The helm station is forward to port, the traditional wheel controlling the aft tiller. With the little Ford soldiering on below, the Wynnie glides through the water with very little wash and it is clear her weight and power offer a very capable performance for coastal cruising, the rig being used if a steadying sail is required.

SHIPPY SHAPE
The straight sheer lines lead to a purposeful bow, with stout stainless steel handrails leading to the foredeck. A Muir winch and CQR anchor is self stowed on the bowsprit. Roller reefing allows an extra few knots to be gained when required. Varnished teak trims highlight the new two-pack paintwork and chrome portlights, the whole effect being very shippy.

The cabin is accessed by a door to starboard, which, down two steps, leads to the recently overhauled, huge, varnished teak galley. The engine box doubles as an island bench and a large bookcase-style cabinet is fitted to the aft bulkhead, currently doing sterling service securing a large selection of superior wines.

To port is the enclosed head and forward are two spacious bunks for the post-prandial nap. Chrome portholes allow plenty of light and air and the cabin has been fashionably decorated with nautical themes. Indeed, the whole package lends itself to a collection of nautical memorabilia that highlight Wynnie’s already powerful charm.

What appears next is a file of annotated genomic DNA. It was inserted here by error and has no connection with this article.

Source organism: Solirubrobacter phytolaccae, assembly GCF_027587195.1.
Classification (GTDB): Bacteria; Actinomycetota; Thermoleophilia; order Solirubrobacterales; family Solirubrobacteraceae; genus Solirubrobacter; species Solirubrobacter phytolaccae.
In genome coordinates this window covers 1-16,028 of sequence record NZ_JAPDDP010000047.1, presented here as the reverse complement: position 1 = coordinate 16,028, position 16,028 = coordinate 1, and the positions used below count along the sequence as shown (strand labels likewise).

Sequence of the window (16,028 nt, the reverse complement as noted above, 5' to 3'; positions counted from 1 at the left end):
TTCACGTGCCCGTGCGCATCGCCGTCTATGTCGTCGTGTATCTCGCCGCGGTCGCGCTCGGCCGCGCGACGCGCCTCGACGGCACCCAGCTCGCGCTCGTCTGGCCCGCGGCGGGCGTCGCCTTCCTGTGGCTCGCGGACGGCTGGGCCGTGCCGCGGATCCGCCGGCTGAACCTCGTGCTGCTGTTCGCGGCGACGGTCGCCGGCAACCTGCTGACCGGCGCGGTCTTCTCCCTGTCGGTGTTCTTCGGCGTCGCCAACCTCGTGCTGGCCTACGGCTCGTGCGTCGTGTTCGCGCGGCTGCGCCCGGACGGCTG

Sinatra sang: "Love is lovelier, The second time around" and the current owner has bought her back after 15 years doing the plastic-fantastic boating life. Several previous owners seem to mooch about the wharf, oohing and ahhing, stroking Wynnie’s gunwale in an almost sickening display of affection. She seems to still engender this level of desire after so many years. Quite an achievement for a lady who is, well, broad in the beam.

HOW MUCH?
Mr Owner, under instructions from Mrs Owner (who is not particularly fussed about boats and who has purchased a weekender in the Southern Highlands), is reluctantly offering Wyn-Maree for sale at $149,000. For more info, contact Sydney’s Castlecrag Marine, phone (02) 9958 0425 or email: info@castlecragmarine.com.au

CREW’S VIEWS
Step back in time and be the envy of the marina in this superbly restored carvel-planked wooden classic. An ideal coastal cruiser, with a gaff rig to save on fuel, Wyn-Maree has an entertainer’s cockpit from where you can also drop a line in this former gamefisher of high repute. Constructed of white cedar and Huon pine, and after her current owner spent a motza in her refurbishment and upkeep, Wyn-Maree is a real collectible ready to please like few other 32-footers.

QUICK SPECS
Auxiliary Cruiser
Wyn-Maree

FOR SALE: $149,000
LAUNCH DATE: 1953
TYPE: Displacement keelboat
MATERIAL: American white cedar and Huon pine planked carvel hull
LENGTH: 32ft6in
BEAM: 12ft6in
DRAFT: 4ft6in
ENGINE: 90hp Ford diesel (repower with 850 hours)
SPEED: 7 to 8kts (power)
SAILS: Furling headsail (12m²); mainsail (24m²)